We'd like to think that there would be a way of getting the fusion by-products out of the core, and getting fresh hydrogen in there, so that the process could continue. Naively we might think that the super-hot plasma in the center would convect upward, and cooler plasma would settle to the bottom, putting new fuel in place for the next implosion. But here we have to consider the significance of the spherical geometry, and how gravity actually behaves at the center. There is no convection at the center of the Sun, because there is no net gravity. So a bubble of super-hot plasma at the very center isn't going to convect "upward", because "upward" is in all directions from there, and the bubble can't decide which way to go. Hence it just sits there. Successive cycles will complete the fusion of all of the hydrogen into helium, and perhaps helium into heavier elements. (This might be how stars manufacture heavy elements, with imploding shock waves, not with supernovae.) But sooner or later, the fuel is used up, and the furnace goes out. As the plasma cools, the elements are sorted by mass, with the heaviest elements at the center, which are harder to fuse into anything heavier. In my model, for the Sun to have an overall density of 1408 kg/m3
, I have osmium & platinum in the core, with nickel & iron in the middle, and helium & hydrogen around the outside. Osmium & platinum are 6th
period elements, which aren't going to fuse into anything heavier. So it would seem that the fusion furnace went out a long time ago.
Ah, but it still isn't that simple. There is no theoretical limit to the temperature that can be achieved at the center of an imploding shock wave, and while this can create fusion, it might also smash heavy atoms (e.g., osmium & platinum) together with enough force to split them. Then, still under enormous pressure, it fuses them back together again. So now you have both nuclear reactions going on. But will that produce a net energy release?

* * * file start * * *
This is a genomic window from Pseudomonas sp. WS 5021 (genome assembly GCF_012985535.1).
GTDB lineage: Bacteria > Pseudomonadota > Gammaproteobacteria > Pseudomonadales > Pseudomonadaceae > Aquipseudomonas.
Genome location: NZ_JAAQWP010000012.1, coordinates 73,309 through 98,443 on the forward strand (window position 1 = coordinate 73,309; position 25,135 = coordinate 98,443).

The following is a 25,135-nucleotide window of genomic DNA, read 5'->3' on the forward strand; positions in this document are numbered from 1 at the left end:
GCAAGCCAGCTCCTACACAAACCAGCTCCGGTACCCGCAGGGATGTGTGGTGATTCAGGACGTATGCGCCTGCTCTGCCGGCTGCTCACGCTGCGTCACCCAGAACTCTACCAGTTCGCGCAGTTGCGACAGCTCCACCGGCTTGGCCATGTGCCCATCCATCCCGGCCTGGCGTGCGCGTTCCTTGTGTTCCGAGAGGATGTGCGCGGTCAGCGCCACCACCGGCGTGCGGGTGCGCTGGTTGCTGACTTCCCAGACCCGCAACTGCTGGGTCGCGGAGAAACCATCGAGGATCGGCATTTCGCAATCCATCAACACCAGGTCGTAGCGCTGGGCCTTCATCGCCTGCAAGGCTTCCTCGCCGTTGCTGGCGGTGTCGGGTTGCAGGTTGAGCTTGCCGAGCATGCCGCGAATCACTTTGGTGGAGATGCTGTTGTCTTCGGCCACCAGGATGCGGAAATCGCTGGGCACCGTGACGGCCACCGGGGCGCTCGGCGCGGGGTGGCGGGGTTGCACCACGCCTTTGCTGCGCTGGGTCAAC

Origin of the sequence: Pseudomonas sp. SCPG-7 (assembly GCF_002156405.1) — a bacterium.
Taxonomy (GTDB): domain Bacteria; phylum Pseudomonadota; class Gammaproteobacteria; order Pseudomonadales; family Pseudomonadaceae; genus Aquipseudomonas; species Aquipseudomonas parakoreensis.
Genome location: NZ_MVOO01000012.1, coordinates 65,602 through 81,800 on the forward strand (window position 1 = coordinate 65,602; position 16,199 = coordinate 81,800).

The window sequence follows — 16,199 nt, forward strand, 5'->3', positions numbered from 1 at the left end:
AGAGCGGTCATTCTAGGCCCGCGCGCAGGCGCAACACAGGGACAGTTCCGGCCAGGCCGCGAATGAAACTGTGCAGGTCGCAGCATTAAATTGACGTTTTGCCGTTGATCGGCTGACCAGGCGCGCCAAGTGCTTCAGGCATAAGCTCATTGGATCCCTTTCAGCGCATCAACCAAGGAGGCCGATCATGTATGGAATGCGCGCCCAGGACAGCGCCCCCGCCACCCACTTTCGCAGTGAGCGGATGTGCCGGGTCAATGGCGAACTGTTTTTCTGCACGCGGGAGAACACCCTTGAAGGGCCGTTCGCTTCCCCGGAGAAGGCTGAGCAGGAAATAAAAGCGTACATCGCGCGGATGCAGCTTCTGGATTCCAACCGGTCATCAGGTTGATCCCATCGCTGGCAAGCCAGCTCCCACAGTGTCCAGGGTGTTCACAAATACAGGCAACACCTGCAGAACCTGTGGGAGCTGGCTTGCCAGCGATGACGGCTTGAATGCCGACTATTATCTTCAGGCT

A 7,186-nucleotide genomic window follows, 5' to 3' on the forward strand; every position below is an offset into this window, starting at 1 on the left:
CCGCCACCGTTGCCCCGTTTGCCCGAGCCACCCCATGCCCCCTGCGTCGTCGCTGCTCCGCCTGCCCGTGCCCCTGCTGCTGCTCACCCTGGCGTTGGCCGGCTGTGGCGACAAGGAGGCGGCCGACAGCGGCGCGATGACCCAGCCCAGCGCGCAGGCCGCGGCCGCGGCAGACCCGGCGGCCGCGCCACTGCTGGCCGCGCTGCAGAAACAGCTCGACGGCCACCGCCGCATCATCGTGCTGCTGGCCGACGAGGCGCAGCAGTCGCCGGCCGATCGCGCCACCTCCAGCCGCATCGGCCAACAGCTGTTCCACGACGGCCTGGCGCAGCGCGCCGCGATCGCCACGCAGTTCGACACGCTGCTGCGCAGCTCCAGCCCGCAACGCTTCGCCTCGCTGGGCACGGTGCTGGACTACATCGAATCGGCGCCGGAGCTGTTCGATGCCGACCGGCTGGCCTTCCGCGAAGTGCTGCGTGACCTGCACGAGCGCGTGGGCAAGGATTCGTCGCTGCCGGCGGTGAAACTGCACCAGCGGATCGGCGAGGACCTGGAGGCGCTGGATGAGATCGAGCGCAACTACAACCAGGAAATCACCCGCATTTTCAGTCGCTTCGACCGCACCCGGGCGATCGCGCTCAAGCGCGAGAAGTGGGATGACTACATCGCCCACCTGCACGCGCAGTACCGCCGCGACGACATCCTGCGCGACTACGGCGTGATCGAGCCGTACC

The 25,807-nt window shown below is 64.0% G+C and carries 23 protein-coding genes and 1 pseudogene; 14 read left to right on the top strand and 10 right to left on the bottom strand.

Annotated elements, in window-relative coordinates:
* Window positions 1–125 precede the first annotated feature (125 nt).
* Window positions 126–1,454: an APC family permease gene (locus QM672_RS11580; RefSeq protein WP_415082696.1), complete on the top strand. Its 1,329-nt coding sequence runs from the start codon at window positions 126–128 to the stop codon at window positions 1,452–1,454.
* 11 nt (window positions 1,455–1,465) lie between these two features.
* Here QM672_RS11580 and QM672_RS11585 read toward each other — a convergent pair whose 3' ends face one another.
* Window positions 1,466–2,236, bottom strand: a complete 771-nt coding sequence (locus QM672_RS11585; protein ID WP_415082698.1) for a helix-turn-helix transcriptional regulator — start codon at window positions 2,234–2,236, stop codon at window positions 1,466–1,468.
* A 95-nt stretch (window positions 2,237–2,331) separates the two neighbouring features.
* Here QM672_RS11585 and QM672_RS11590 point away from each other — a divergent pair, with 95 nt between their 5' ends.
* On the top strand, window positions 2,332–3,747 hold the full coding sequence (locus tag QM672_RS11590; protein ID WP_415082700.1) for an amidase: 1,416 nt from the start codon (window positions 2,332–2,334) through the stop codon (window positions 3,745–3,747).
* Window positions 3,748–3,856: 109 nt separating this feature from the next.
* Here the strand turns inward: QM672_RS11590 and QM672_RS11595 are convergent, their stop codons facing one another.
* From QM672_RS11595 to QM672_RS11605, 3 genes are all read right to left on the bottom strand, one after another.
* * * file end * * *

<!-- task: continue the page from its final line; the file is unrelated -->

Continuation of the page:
I don't know the answer to that question, and that's as far as I got with that analysis. In the end, I decided that such mechanisms might be an energy source, but that the net product can only be heat that conducts to the surface, while the actual properties of the Sun cannot be explained just by heat alone. Solar flares, sunspots, granules, differential rotation, and many other characteristics all require an EM model, since they just have no business being there if the Sun is just a nuclear furnace. So I focused on all of that stuff, and neglected core energy sources. But I'd like to suggest that you pursue this line of reasoning. My energy budget, which is all coming from the release of electrostatic potentials, might come up shy in the end, and a realistic nuclear furnace model might be necessary in the complete description of the Sun. If so, and if you're willing to champion the idea, you'll get the credit for it. If I had to guess, the self-defeating mechanisms that I have described might not put the furnace out — they might just regulate it. But you'll have to work that out yourself, because I already have my hands full with the EM model. Cheers!